In a Waldorf school children become increasingly free as they develop. They learn to create solutions rather than replicate them: to think rather than memorize. They learn that initiative, not compliance, is rewarded.
Waldorf education uses cohort teaching, a term indicating that the grade school teacher stays with the same group of students as they transition through the grades. Often a teacher who starts with a group of students (their cohort) in 1st grade will stay as their main class teacher throughout the entire lower school years until completing 8th grade.
In the Grade School, the Class Teacher moves with the class through several years of the Lower School journey, often from Grade 1 through Grade 8. This continuity allows the teacher to get to know children’s strengths and needs deeply, and to support a strong, positive social dynamic in the classroom. This also supports the continuity of curriculum from one year to the next, and the weaving together of disciplines.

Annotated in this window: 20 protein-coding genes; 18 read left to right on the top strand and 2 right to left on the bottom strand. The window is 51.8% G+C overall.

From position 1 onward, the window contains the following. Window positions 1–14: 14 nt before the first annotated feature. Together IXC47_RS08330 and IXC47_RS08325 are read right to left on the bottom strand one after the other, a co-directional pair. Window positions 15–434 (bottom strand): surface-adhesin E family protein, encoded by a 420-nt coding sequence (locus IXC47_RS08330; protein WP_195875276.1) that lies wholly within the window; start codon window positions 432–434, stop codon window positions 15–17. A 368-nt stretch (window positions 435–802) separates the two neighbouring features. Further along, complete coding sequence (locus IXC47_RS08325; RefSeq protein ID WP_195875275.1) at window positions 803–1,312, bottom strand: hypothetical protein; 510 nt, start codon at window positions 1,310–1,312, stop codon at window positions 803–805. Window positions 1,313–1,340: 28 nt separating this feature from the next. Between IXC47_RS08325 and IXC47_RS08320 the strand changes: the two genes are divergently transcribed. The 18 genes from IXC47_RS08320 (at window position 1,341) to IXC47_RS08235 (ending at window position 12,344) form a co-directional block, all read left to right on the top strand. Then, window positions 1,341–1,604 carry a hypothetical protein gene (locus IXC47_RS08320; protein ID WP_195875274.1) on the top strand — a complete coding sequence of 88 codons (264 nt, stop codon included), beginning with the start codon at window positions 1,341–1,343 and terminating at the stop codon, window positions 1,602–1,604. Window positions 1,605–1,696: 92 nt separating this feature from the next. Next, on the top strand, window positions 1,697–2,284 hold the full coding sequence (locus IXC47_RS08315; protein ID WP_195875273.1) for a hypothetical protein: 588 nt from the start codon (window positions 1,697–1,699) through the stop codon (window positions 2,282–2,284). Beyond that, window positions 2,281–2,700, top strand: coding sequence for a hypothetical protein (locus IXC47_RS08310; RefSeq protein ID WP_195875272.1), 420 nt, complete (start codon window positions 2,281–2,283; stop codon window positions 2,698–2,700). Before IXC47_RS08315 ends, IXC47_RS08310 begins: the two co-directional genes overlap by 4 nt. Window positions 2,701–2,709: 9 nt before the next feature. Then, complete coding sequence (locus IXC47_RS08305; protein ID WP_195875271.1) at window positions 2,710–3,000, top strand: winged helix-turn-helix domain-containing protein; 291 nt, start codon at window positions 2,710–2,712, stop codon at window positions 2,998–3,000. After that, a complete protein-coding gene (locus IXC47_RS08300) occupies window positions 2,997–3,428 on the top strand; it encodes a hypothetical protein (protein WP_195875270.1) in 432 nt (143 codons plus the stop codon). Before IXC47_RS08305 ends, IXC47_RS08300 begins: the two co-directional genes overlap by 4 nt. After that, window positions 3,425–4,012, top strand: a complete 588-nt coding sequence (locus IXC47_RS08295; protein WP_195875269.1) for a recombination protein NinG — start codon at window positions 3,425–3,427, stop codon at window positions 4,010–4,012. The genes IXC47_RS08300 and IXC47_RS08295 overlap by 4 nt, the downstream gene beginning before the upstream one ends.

The Main Lesson
The Main Lesson is fundamental to the grade school classes. The first two hours of each morning is spent with their Class Teacher in "Main Lesson". During this time, when young minds are freshest, they will intensely study a block from one of the core subjects. In this way, the rhythm of the day begins with work which requires the most attention, and each academic subject can receive special focus during the course of the year.
Each morning a core academic theme is experienced, weaving together science, math, English, geography and history with the arts and movement activities. The Main Lesson starts the school day, when children are the freshest, and uses rich images to engage the students emotionally and intensify the learning experience. Each theme is explored for 3 to 4 weeks, known as a Main Lesson Block.
The teacher has time to enter each subject in depth and to approach it in a variety of ways; time to enliven each topic with poetry, painting, modeling and drama. Thus, intellectual learning is always combined with artistic, rhythmical and practical work. After about a month, when one topic has been fully explored, a new Main Lesson block is introduced.
The Main Lesson is concluded with work in the Main Lesson Book: the student writes and illustrates one of these in the course of each lesson block, gaining much practices in grammar, composition and art along the way.
The samples of work shown here are the work of current and former London Waldorf School students.